Those brakes, meanwhile, look the business because they are the business – once you warm them up. At first, as ceramic rotors often are, they’re loud, rumbly and grabby so you have to be wary. After that, though, they grab and hold for dear life almost as soon as you depress the pedal, and they will not fade. My guess is you could probably track this thing, and they still wouldn’t fade; when you’ve got 15.4” of surface area up front and 14.4” at the rear (and six and four piston calipers, respectively), they tend to be pretty resilient.
Which you have to monitor yourself because there are hardly any driver aids to speak of; there’s no lane-keep assist or active cruise control, because Alfa obviously wants you to focus on the driving when it comes to the QV. Sure; there are the cursory SUV bits like a cargo bay with adjustable rail-mounted dividers (I just took them all off in order to better fit my wares), room for a family of four, AWD and a backup camera (though it only take sup half the display; wish it took up more) but if you want all that, you surely don’t have to drop this kind of coin on your Stelvio, which starts at $54,545.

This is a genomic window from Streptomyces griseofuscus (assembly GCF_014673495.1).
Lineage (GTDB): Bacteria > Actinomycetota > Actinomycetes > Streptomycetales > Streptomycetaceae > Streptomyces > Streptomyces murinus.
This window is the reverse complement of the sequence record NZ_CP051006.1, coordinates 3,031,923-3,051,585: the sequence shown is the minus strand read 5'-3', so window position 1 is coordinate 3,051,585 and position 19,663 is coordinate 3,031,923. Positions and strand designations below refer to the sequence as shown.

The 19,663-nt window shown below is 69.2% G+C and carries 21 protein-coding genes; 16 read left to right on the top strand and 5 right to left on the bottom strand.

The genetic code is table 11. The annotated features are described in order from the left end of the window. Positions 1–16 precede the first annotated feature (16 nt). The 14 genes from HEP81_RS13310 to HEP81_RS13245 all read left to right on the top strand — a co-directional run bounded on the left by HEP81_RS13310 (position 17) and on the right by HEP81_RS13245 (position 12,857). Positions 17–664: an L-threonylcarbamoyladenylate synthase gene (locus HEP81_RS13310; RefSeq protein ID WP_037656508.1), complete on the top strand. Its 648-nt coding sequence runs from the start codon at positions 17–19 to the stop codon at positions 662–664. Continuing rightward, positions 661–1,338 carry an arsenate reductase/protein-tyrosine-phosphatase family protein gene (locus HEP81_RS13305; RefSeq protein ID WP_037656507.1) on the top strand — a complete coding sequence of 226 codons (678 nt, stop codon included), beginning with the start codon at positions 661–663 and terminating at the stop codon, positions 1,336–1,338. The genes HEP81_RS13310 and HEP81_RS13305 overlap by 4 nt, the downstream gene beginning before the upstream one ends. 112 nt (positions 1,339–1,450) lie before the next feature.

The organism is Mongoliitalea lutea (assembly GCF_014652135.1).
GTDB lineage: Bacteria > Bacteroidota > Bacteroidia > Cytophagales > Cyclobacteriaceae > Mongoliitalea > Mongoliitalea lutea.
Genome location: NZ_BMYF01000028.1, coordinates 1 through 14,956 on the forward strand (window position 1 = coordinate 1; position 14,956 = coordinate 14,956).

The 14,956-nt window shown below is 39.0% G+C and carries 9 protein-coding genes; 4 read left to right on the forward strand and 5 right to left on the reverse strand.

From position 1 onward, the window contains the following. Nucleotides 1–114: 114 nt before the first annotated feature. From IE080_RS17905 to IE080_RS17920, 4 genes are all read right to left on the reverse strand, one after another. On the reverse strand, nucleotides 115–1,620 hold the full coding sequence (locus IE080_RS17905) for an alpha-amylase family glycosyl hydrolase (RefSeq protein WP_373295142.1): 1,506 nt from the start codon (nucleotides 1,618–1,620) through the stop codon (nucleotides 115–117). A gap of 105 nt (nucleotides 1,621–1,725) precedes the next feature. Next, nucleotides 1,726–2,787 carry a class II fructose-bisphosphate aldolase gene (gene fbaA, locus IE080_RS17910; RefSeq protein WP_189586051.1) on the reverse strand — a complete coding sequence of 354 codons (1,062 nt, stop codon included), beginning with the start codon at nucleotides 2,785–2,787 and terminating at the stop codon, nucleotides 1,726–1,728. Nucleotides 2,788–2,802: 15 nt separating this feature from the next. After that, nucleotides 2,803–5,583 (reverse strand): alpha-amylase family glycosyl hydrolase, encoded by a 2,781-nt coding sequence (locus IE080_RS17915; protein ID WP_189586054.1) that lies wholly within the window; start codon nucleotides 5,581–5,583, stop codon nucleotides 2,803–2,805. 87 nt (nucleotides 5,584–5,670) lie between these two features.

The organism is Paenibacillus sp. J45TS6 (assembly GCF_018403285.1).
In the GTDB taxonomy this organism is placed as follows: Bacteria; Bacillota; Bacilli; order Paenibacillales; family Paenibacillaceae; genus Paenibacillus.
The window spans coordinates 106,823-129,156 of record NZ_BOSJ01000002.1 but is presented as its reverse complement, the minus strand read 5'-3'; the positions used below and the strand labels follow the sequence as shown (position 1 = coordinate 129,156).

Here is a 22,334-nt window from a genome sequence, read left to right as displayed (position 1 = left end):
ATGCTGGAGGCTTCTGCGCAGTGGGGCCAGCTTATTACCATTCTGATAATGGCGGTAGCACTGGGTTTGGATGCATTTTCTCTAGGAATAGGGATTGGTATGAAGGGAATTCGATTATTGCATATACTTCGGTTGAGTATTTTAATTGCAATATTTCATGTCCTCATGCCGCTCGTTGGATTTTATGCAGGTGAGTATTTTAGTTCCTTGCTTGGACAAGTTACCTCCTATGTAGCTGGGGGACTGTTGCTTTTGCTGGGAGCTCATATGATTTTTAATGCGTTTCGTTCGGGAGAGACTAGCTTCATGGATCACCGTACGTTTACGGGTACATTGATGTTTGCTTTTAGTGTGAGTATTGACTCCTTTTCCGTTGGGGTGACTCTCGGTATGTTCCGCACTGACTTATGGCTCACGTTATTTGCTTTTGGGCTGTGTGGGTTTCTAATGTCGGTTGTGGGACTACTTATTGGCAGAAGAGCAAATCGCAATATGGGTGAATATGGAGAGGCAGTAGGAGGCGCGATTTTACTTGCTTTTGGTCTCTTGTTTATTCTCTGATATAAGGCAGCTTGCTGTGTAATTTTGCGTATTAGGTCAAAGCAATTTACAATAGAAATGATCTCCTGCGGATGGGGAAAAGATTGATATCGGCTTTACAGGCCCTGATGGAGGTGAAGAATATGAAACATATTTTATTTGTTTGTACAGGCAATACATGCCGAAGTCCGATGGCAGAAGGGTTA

Indeed, you’re spending that amount of money on your Stelvio because you want to be heard (you will be as those tailpipes aren’t just for show, they emit a proper, burbly, muscular report), be seen and you want your hair set on fire when you really mash the throttle pedal. In short, you want what the Italians – and indeed, Alfa Romeo itself – is best known for: power, panache and style and thanks to the Stelvio QV, we now know that you can have all that, regardless of body type.
2020 Alfa Romeo Stelvio Quadrifoglio
Price as tested: $109,590.00
Configuration: Front engine/all-wheel drive
Engine/transmission: Twin-turbo V6
Power/torque: 505 horsepower/ 443 ft-lb of torque
Combined fuel economy ratings: 12.3 L/100 km
Competitors: Audi SQ5, BMW X5M, Jaguar F-Pace SVR, Jeep Grand Cherokee SRT, Mercedes-AMG GLE 63, Porsche Cayenne GTS
Links: Alfa Romeo Canada